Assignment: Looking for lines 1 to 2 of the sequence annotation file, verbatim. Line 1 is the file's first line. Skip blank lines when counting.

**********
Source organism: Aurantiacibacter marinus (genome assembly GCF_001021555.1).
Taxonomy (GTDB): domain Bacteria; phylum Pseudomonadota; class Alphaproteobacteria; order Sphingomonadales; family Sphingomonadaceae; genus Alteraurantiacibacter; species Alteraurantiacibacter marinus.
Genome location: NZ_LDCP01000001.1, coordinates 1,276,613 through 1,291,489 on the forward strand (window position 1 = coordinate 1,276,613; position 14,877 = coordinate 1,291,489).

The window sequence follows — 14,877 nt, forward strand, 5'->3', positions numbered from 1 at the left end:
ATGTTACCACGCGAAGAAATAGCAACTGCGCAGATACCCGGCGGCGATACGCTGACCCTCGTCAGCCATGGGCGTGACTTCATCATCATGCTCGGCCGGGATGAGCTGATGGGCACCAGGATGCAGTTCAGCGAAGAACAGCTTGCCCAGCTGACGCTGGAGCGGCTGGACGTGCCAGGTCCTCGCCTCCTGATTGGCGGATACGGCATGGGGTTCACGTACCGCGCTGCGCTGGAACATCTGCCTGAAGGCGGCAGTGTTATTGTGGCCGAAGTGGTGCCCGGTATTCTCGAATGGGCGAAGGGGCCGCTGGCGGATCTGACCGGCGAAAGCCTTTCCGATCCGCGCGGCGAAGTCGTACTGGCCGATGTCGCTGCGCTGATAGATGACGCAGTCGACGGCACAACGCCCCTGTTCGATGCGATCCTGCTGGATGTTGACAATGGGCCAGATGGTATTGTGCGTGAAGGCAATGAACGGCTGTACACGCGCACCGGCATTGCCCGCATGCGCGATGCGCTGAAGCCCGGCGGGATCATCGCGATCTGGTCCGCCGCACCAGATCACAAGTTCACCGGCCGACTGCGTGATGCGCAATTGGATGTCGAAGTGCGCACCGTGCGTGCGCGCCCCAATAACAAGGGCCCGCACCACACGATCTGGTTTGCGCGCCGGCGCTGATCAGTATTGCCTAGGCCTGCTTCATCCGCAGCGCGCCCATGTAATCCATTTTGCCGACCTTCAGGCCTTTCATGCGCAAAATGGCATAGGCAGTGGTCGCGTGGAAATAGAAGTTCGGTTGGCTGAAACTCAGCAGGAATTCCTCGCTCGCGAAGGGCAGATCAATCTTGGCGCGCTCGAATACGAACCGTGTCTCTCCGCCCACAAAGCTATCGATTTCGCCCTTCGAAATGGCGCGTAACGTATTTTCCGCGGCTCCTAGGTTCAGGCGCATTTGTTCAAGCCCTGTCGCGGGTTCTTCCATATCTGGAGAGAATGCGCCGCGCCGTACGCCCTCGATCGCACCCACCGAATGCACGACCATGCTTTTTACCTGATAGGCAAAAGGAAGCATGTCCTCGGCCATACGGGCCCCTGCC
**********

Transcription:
Source organism: Aurantiacibacter marinus (genome assembly GCF_001021555.1).
Taxonomy (GTDB): domain Bacteria; phylum Pseudomonadota; class Alphaproteobacteria; order Sphingomonadales; family Sphingomonadaceae; genus Alteraurantiacibacter; species Alteraurantiacibacter marinus.